The Municipal Association of Victoria said it wrote to the minister more than three weeks ago advising the position of its board, which was shaped by concerns not only for health and safety but the potential for incumbent councillors to be unfairly advantaged in their campaigns.
"Coronavirus has thrown up a raft of difficult challenges, but councils have stayed focused on delivering essential services, supporting their communities in an extraordinary variety of ways, organisational recovery, and future planning," MAV president Coral Ross said.
"It is frustrating that these efforts will now be distracted by the cost and challenges that come with planning for and holding elections.
"In our view a 12-month deferral would have also allowed for fairer elections and enabled the state and councils to implement important reforms provided for by the Local Government Act 2020."
Cr Ross was concerned the minister's decision might deter women from running for council, despite the state's efforts to do the opposite, as the MAV understood women had been more severely impacted by the coronavirus pandemic.
Since the minister had made his decision, Cr Ross said it would be critical the state worked with councils to ensure appropriate measures were put in place to protect the health of residents, candidates, electoral and council officers and scrutineers.
"We will seek to work closely with the state to deliver elections that are safe and that encourage and support candidates," she said.
LOCAL government elections will go ahead on October 24, the Victorian government has confirmed, with postal voting to be used by all councils for the first time.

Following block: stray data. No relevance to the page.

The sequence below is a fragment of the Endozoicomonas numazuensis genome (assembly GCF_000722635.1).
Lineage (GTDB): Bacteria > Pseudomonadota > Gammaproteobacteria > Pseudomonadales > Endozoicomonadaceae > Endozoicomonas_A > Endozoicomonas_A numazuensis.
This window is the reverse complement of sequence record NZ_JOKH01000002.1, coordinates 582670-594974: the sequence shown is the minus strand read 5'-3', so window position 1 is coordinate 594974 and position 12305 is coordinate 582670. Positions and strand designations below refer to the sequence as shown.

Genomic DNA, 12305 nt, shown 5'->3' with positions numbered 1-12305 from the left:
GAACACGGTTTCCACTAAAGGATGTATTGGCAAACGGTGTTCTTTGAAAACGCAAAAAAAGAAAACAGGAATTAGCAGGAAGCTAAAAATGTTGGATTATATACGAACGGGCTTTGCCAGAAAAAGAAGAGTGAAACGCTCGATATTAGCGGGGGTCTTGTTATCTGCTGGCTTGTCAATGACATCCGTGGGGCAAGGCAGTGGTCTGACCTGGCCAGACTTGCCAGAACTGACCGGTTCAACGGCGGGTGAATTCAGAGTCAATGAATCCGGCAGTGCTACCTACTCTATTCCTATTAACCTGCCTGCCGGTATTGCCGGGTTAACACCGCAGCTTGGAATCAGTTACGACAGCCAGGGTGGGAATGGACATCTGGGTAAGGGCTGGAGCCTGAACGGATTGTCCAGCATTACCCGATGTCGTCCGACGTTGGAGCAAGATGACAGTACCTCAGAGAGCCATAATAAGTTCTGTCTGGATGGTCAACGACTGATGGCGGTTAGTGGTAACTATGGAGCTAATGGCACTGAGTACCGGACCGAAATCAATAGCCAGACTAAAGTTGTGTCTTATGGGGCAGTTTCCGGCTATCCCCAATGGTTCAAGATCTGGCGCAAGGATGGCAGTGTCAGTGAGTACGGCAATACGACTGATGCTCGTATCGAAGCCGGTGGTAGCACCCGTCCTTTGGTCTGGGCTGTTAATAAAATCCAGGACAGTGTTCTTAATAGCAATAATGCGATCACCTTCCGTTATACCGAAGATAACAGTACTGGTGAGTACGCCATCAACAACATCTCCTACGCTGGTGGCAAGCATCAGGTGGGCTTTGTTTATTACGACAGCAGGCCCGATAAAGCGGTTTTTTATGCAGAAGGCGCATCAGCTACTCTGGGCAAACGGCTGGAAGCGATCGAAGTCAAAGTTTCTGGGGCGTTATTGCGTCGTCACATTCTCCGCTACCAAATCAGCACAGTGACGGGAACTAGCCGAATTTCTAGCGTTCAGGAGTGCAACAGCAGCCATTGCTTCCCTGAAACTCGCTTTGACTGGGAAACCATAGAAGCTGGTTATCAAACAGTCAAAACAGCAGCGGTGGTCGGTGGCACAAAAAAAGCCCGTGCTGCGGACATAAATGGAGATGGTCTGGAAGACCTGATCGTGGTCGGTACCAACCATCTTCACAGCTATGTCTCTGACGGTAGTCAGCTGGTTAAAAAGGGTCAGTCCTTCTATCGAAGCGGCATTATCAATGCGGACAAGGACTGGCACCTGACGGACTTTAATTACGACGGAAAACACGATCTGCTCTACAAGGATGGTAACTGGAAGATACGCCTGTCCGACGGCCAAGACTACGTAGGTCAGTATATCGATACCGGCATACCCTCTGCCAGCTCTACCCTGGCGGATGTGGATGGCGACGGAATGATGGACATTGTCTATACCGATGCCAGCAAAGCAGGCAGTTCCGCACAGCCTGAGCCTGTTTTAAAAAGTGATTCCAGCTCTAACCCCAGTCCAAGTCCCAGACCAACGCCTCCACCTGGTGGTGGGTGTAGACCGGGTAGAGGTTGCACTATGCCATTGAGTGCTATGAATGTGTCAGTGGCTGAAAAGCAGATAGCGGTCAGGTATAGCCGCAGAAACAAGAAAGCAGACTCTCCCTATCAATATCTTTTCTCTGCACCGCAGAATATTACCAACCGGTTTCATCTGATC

"By making every vote a postal vote, we're ensuring this vital democratic process is conducted in a safe manner that also allows for the participation of more voters," local government minister Adem Somyurek said.
The state government said the Victorian Chief Health Officer had deemed the postal election safe to proceed.
Longer candidate statements would be allowed in Victorian Electoral Commission Voter Information packs, in recognition of the COVID-19 conditions.
Guidance would also be provided on suitable and safe campaigning methods, the state government said.
A state-wide, uniform approach to voting was one of the changes arising from the new Local Government Act 2020, which received Royal Assent on March 24.
"We're supporting more women to run for local government and be successful in the 2020 elections as we take another step towards the goal of gender equality [on councils] by 2025," Mr Somyurek said.
The state said it was investing an additional $50,000 to encourage women to run for council this year.
It had already invested $87,000 to increase overall diversity among councillors at this year's elections.
Mr Somyurek had also sought advice to ensure councils provided more flexibility to support and encourage more women and carers to serve as councillors, a statement released today said.
More than 4.5 million people are enrolled to vote in October's elections.
The state government expects more than 2000 candidates to contest.